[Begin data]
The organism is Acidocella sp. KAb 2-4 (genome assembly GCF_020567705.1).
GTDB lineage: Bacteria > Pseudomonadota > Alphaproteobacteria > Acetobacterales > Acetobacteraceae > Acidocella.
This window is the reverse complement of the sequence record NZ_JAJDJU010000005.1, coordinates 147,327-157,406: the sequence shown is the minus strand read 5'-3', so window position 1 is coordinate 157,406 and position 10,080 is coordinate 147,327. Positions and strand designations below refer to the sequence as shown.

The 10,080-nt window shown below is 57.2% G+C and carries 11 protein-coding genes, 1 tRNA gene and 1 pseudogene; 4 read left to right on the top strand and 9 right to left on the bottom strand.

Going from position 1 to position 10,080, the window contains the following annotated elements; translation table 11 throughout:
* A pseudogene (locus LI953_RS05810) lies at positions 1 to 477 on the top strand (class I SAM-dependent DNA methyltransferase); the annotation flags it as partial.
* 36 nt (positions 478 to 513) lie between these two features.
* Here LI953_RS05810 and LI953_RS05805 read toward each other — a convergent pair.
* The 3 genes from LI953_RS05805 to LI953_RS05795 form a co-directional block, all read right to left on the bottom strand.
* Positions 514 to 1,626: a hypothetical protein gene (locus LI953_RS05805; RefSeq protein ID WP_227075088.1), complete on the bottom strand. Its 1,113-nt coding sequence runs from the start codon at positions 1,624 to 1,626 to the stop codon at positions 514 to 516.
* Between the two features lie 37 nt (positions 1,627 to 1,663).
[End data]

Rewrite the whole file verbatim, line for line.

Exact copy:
The organism is Acidocella sp. KAb 2-4 (genome assembly GCF_020567705.1).
GTDB lineage: Bacteria > Pseudomonadota > Alphaproteobacteria > Acetobacterales > Acetobacteraceae > Acidocella.
This window is the reverse complement of the sequence record NZ_JAJDJU010000005.1, coordinates 147,327-157,406: the sequence shown is the minus strand read 5'-3', so window position 1 is coordinate 157,406 and position 10,080 is coordinate 147,327. Positions and strand designations below refer to the sequence as shown.

The 10,080-nt window shown below is 57.2% G+C and carries 11 protein-coding genes, 1 tRNA gene and 1 pseudogene; 4 read left to right on the top strand and 9 right to left on the bottom strand.

Going from position 1 to position 10,080, the window contains the following annotated elements; translation table 11 throughout:
* A pseudogene (locus LI953_RS05810) lies at positions 1 to 477 on the top strand (class I SAM-dependent DNA methyltransferase); the annotation flags it as partial.
* 36 nt (positions 478 to 513) lie between these two features.
* Here LI953_RS05810 and LI953_RS05805 read toward each other — a convergent pair.
* The 3 genes from LI953_RS05805 to LI953_RS05795 form a co-directional block, all read right to left on the bottom strand.
* Positions 514 to 1,626: a hypothetical protein gene (locus LI953_RS05805; RefSeq protein ID WP_227075088.1), complete on the bottom strand. Its 1,113-nt coding sequence runs from the start codon at positions 1,624 to 1,626 to the stop codon at positions 514 to 516.
* Between the two features lie 37 nt (positions 1,627 to 1,663).